Why property and shares are crucial for a long-term savings plan: Joye

What are your two biggest challenges when saving?

Arguably capital preservation and generating long-term, “after inflation” returns in the order of 3% to 5% per annum. What is inflation? Simply, the periodic increase in the cost of the goods and services that you buy. If inflation rises faster than your income (and/or your investment returns), your purchasing power is not keeping pace with your cost of living. Are your living expenses different to the official inflation rate calculated by the national statistician? You bet, which makes evaluating your actual purchasing power more complicated. 

In my first chart below I have compared the official inflation rate with four “cost of living indices” published by the Australian Bureau of Statistics. These indices cover, respectively, “employees”, “aged pensioners”, “other government benefit recipients”, and “self-funded retirees”. The black dotted line is the inflation rate.

As you can see, our cost of living has generally appreciated more rapidly than the headline inflation numbers (observe how three of the four cost of living indices are above the black dotted line). While the inflation rate since 1998, which is when the cost of living measures start, has averaged about 3% per annum, employees, pensioners and other welfare beneficiaries have seen their living expenses accrete by between 3.3% and 3.4% per annum. Over time, this wedge compounds up into significant differences. Only self-funded retirees have had their living costs track inflation. It is worthwhile adding here that the 3% annual inflation rate recorded over the 1998 to 2012 period is hardly comforting (underlying inflation estimates are similar): in particular, it is way above what most OECD nations regard as acceptable.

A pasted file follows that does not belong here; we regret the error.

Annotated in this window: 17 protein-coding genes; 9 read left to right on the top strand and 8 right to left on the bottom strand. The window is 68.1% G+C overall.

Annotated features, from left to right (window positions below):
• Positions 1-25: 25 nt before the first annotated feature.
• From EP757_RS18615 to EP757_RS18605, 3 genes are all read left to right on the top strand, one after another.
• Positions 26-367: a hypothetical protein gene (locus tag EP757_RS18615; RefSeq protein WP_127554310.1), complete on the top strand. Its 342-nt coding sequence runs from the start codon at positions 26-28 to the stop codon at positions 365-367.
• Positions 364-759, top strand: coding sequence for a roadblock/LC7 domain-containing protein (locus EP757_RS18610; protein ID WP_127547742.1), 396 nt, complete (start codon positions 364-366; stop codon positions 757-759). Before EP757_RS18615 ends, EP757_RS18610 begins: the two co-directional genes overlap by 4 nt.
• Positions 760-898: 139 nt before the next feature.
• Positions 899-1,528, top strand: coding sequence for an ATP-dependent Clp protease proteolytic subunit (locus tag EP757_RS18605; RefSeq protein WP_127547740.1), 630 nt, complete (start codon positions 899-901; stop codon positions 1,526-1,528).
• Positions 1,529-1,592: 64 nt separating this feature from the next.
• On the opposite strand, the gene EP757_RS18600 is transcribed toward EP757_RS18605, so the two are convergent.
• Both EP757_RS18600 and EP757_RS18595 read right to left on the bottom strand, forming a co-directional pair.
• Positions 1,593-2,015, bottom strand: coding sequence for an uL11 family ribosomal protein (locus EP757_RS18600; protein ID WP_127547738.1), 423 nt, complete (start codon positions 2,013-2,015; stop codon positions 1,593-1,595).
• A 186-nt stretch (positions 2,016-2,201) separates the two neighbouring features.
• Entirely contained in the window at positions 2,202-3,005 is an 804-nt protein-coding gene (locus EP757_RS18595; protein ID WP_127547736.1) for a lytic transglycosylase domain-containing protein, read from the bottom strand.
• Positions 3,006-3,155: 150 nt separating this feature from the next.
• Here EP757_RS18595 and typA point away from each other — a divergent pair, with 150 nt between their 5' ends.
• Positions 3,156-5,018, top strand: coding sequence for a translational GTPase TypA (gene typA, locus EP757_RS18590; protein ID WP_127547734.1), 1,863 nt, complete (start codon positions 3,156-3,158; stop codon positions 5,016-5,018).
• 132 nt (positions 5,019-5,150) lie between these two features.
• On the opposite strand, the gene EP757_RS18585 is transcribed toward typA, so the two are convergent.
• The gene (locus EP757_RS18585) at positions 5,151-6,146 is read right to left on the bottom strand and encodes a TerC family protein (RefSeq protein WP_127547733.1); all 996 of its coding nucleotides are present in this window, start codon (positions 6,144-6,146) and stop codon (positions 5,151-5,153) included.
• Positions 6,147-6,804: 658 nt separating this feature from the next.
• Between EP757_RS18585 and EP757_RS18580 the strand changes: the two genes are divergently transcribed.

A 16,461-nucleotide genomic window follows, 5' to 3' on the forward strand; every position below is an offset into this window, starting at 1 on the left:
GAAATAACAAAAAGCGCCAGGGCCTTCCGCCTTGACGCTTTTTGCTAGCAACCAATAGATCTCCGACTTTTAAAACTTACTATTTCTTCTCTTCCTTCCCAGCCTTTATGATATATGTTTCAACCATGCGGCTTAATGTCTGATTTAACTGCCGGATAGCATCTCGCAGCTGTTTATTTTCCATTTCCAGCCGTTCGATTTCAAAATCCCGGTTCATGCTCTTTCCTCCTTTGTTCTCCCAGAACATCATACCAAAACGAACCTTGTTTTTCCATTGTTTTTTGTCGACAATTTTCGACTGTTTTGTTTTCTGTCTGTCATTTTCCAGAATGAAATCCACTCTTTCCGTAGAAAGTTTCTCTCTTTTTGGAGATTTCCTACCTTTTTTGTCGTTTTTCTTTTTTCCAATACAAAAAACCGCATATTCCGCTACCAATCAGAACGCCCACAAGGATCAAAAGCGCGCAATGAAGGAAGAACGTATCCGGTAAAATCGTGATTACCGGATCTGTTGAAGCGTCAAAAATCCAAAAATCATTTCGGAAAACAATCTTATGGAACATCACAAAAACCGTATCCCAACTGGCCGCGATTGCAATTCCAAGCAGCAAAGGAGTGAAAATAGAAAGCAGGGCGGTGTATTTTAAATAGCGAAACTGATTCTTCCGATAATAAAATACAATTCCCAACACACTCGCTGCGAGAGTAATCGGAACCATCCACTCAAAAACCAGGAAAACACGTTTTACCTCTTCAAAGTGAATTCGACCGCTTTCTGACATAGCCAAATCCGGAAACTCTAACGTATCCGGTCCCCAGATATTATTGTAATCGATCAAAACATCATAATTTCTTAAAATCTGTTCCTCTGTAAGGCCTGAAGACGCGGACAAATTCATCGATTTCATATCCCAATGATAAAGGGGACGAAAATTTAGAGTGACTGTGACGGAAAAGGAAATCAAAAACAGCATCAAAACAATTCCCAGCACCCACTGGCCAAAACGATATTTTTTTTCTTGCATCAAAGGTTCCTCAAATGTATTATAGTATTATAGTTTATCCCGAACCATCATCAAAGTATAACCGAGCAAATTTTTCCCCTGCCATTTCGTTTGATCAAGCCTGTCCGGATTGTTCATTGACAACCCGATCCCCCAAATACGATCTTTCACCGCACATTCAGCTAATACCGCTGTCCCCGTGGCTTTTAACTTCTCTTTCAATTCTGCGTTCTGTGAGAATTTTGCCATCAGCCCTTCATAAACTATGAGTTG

The key thing to take away from this analysis is that you need to punch out consistent returns of 3-4% per annum from your savings just to keep pace with the rise in the price of the goods and services you need to buy to survive. 

The bad news is that doing so in the current environment, which is characterised by global “deleveraging” (i.e., higher savings and, where possible, reduced indebtedness) is bloody hard. Central banks around the world have cut interest rates to near-zero, which means that in the UK, North America, and Europe savers are going backwards on their cash accounts once they account for inflation. 

In Australia the situation is only a little better. In my next chart I have illustrated both the “average” bank deposit rate, which is the red line that refers to the right-hand-side axis, and the return you get on the average bank deposit after paying living expenses (the yellow bars that relate to the left-hand-side axis). Here I’ve assumed that you are an “employee”, as defined by the ABS.

As you can see from the yellow bars, the “real” return you get on the average bank deposit has been very low since the start of 2011. While you can currently get a 1% annual return above the cost of living, this is being driven by the decline in inflation recorded in the second half of last year and the first quarter of 2012. That reduction was in turn an artefact of the sharp appreciation in the Aussie dollar, which is now being reversed. The likelihood of higher cost of living rates in future quarters (compared to the recent past) combined with declining returns on bank deposits means that real interest rates are likely to once again converge towards zero, and possibly turn negative. 


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